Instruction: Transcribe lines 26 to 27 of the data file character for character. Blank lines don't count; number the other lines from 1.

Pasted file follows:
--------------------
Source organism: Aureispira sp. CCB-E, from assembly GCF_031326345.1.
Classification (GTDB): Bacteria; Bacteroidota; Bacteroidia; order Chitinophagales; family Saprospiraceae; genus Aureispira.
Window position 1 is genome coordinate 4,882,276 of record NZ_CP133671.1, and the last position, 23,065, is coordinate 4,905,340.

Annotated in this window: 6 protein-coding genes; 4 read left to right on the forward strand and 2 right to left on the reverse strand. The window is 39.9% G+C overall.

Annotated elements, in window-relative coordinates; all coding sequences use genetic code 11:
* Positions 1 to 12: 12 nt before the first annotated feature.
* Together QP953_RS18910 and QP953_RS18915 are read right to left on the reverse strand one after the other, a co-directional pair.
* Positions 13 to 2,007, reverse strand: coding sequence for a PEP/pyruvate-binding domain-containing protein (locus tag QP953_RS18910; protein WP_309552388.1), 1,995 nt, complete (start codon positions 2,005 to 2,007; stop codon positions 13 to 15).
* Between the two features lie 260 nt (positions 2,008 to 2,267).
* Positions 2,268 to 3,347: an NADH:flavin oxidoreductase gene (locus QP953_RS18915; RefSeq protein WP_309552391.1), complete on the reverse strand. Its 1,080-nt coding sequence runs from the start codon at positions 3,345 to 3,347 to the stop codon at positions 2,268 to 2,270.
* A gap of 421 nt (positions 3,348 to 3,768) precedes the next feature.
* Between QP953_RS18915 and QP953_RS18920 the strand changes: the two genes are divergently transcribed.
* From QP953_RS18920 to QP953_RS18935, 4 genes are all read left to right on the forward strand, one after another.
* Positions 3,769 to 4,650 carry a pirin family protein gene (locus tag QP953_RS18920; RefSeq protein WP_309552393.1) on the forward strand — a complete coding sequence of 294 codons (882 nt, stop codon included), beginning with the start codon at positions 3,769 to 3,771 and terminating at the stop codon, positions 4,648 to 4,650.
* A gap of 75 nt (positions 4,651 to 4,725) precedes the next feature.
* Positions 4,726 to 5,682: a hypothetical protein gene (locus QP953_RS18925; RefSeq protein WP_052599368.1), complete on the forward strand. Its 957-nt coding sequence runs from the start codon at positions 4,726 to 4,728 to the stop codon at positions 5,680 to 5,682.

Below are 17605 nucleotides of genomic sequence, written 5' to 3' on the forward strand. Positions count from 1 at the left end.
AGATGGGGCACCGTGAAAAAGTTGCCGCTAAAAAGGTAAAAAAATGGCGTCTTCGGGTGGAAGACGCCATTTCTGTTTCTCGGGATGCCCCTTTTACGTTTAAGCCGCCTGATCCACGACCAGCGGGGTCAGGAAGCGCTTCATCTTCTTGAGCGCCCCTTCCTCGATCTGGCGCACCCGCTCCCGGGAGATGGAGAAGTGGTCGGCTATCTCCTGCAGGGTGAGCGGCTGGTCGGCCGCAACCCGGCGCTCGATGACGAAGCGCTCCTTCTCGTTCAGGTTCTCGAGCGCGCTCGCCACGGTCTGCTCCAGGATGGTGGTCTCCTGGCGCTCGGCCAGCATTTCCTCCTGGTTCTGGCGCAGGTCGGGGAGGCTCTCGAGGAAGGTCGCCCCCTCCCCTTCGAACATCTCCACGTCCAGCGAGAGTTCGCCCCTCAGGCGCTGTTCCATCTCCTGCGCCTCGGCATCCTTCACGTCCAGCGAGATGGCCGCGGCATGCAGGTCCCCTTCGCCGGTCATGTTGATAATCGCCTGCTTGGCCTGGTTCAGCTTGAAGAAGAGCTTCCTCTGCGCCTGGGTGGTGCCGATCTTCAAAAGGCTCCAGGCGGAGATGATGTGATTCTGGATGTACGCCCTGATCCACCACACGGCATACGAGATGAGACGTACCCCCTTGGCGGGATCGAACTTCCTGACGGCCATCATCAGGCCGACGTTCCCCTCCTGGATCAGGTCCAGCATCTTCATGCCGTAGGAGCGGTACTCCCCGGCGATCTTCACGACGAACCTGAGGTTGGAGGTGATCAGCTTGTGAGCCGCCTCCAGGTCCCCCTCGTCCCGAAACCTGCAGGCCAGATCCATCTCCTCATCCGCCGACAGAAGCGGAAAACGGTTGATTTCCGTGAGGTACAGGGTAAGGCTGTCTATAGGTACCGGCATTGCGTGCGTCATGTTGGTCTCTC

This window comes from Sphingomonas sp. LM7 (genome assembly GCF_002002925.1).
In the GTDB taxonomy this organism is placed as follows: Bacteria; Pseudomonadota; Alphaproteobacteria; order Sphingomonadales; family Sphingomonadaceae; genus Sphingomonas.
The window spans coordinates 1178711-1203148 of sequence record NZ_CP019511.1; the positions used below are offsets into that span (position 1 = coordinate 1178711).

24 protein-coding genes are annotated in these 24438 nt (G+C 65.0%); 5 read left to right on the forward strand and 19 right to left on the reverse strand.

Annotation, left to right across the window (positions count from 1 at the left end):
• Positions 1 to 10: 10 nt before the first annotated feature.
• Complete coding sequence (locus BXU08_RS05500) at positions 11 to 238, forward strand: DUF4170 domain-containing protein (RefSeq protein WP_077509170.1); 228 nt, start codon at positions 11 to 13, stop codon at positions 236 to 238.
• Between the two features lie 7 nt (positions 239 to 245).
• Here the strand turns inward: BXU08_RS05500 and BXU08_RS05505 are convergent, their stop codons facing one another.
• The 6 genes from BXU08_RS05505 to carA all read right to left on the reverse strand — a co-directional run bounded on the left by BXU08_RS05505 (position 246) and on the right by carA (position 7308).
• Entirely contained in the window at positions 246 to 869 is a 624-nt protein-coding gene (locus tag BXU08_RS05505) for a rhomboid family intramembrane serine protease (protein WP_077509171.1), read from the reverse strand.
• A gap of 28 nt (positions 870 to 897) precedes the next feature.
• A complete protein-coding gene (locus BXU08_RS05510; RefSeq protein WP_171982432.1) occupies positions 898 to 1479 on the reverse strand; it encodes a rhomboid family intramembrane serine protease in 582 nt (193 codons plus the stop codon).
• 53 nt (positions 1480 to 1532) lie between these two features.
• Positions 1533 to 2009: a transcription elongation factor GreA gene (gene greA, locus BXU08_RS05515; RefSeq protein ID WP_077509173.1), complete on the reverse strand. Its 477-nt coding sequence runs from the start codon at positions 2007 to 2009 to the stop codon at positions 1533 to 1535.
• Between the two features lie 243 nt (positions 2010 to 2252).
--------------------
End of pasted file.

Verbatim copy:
• Between the two features lie 7 nt (positions 239 to 245).
• Here the strand turns inward: BXU08_RS05500 and BXU08_RS05505 are convergent, their stop codons facing one another.